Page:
Jewish World Review July 22, 2004 / 4 Menachem-Av, 5764
Kennedy v. Clinton: The Dem divide
Just as the Democratic Party in the later 1960s was dominated by the schism between President Lyndon B. Johnson and Sen. Robert F. Kennedy, so the party in this decade is likely to be mired in a split between the Clintons on the one hand and Ted Kennedy and John Kerry on the other.
The Kerry campaign's recent effort to keep Hillary out of the convention's spotlight prime time, coupled with the selection of Sen. John Edwards as Kerry's running mate, are opening shots in this fight, which will likely escalate into a full-fledged feud.
When Kerry chose Edwards, a charismatic future contender for the presidency, he knew he was investing in an opponent for Hillary when she goes for the top job herself. If Kerry loses, Hillary will run in 2008; if he wins, she'll run in 2012. Either way, she'll have to beat Edwards, whom Kerry plucked from the ashes of defeat.
Hillary, of course, was entitled to a prime-time speech. Apart from her husband, she is the most popular Democrat in the nation and she has addressed both of the last two conventions. The fiction that the women Democratic senators caucused and decided to anoint Maryland's Barbara Mikulsky to speak for them fooled nobody. To suggest that Hillary should mutely stand behind Mikulsky nodding in agreement was a statement to the Clintons: This isn't your party anymore.
The split began in the fall of 2003, when Kerry was floundering in the face of the Howard Dean surge. The Clintons had bet on Kerry and even sent Chris Lehane (who had played a key role in their Lewinsky-impeachment defense) to be the Massachusetts senator's chief campaign consultant. But as Kerry faltered, the Clintons bailed out on his candidacy and pushed Gen. Wesley Clark into the race as their candidate.
The former president was quoted in public as saying that his wife and Gen. Clark were the two most outstanding Democrats in the nation. Clinton loyalists like Bruce Lindsay and Harry Thomason took their cue and went to work for Clark (a fellow Arkansan). But the unkindest cut of all was when Lehane walked out of the Kerry campaign, attesting to the senator's lack of viability and joined up with Clark.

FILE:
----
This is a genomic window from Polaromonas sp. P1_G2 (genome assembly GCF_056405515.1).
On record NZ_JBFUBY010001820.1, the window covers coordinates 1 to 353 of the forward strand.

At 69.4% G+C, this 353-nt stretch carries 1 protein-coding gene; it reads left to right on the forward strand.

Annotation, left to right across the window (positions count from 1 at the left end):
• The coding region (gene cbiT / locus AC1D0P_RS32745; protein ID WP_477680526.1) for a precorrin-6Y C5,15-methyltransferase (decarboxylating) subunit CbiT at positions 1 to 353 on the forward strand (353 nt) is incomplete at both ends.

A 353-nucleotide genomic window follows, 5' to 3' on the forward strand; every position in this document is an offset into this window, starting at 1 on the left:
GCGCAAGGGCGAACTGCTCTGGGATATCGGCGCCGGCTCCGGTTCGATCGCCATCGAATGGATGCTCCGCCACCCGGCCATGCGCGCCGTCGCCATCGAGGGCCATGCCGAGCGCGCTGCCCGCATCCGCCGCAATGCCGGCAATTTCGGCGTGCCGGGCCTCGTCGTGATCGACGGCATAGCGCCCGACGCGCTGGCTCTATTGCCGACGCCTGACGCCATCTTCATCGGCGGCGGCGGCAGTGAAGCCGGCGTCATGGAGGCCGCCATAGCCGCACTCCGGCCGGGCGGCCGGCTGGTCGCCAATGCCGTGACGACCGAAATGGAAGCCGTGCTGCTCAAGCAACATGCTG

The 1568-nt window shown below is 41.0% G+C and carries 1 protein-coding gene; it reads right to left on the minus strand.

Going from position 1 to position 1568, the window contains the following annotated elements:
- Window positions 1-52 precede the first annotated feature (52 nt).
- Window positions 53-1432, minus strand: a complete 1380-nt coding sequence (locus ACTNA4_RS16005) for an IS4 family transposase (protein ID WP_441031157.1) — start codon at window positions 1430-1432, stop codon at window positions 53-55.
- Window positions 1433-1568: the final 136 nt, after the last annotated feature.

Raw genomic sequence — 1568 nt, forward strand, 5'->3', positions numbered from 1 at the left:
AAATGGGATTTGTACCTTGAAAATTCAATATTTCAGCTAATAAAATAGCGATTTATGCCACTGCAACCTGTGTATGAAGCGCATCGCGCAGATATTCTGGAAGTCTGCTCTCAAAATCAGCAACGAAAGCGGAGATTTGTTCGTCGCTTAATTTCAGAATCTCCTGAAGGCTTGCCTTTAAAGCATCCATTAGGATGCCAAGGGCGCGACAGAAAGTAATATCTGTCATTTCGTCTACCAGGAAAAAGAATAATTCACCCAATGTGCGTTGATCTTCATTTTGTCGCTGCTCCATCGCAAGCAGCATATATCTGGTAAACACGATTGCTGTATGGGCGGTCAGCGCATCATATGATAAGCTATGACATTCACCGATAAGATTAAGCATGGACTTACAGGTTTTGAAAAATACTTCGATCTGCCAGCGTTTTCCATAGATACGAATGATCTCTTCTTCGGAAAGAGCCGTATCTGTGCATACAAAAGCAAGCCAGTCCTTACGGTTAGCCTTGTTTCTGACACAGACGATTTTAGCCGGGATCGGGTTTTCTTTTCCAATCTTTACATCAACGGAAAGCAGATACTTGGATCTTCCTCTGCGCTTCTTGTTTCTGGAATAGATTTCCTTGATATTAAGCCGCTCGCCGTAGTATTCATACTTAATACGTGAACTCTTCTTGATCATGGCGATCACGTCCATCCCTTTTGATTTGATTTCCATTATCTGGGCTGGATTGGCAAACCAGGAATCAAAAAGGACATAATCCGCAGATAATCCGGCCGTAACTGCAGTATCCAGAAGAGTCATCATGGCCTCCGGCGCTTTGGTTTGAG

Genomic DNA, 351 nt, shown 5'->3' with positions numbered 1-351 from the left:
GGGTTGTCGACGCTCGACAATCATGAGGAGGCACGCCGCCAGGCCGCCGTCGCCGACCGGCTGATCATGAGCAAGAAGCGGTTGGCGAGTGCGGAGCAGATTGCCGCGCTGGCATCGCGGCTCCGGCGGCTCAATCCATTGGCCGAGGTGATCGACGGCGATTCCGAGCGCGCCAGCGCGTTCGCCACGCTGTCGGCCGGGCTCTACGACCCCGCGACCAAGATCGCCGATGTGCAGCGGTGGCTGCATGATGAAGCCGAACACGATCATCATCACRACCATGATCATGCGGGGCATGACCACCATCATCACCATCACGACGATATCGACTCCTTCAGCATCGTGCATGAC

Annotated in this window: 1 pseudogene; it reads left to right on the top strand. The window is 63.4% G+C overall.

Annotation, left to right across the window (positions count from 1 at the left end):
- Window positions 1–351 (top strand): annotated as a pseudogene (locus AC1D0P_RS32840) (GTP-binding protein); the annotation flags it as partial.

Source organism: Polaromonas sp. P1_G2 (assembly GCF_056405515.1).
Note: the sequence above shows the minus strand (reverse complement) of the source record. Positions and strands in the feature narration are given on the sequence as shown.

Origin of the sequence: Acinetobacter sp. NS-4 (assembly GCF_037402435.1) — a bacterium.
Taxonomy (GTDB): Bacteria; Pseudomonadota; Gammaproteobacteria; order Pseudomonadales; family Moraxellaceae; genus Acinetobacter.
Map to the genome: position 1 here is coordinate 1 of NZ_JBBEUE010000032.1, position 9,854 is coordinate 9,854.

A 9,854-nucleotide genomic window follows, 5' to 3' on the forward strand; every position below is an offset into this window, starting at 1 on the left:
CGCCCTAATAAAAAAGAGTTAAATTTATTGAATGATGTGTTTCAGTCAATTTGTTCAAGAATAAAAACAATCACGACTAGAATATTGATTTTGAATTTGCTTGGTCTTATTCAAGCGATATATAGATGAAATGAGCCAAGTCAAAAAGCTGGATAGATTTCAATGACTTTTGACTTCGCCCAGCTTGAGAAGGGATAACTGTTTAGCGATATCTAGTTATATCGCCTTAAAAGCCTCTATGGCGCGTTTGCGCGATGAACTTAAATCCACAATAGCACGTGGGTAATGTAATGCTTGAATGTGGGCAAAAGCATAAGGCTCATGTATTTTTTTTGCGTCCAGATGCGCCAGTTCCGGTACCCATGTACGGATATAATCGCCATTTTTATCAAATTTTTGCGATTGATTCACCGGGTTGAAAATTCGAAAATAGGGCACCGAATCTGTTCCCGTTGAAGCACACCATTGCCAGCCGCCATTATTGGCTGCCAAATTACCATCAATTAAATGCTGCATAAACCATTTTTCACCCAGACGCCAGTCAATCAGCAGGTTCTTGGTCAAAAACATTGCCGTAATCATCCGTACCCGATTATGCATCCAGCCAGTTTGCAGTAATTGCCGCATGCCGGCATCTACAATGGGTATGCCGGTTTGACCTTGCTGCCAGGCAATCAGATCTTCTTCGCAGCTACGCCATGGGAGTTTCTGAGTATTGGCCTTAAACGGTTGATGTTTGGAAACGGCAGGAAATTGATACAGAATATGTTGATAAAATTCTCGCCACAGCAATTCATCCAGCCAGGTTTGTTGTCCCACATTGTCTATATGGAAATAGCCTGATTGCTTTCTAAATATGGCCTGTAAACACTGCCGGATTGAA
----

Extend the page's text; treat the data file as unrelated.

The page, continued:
In rushed Ted Kennedy to save the day, sending Mary Beth Cahill of his Senate staff to steer the faltering Kerry campaign. Kennedy's pivotal role was evident from his up-front and public position by his Massachusetts colleague's side on the night Kerry won the New Hampshire primary. As Kerry was all but clinching the nomination, who introduced him to the victory rally? Ted Kennedy.
Throughout their administration, the Clintons cold-shouldered Kennedy realizing that the average American voter saw him as radioactively liberal. In the 1996 campaign, we went into overdrive to be sure that Kennedy would have no prime-time speaking role, even though he had usually had the spotlight to himself at past Democratic conclaves.
As Bill Clinton veered to the center, he increasingly parted company with Ted Kennedy and became the senator's factional antagonist within the party. The gap was bridged somewhat in the impeachment fight, but has come back with a vengeance now that Kennedy is using Kerry as an alternative to the Clinton domination of the party.
Indeed, insiders in the Kerry operation were quoted anonymously as saying that Kennedy had warned against putting Hillary on the ticket.
The increasing tendency of the Kennedy-Kerry operatives to shut out the Clintons from the campaign highlights the Clinton conundrum: They desperately want Kerry to lose, but can't say so in public.
Bill Clinton's publication of his memoirs a few weeks before the Democratic convention was clearly a move to slow down Kerry's momentum. The book's timing forced Kerry to designate Edwards much earlier than is traditional, so as to stop the former president from hogging the spotlight. Kerry will probably pay for his premature selection in decreased viewership during his convention now that it is drained of any suspense.
The battle between Bill and Hillary in one corner and Kerry, Kennedy and Edwards in the other will become as bitter as the battle between Johnson and RFK. Cahill's bluntness in excluding Hillary from the speakers list even though Kerry was forced to back off and let Hillary introduce Bill is a signal that in this fight, no holds will be barred.
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JWR contributor Dick Morris is the author of, most recently, "Rewriting History", a rebuttal of Sen. Hillary Clinton’s (D-N.Y.) memoir, Living History. (ClickHERE to purchase. Sales help fund JWR.) Comment by clicking here.
© 2004, Dick Morris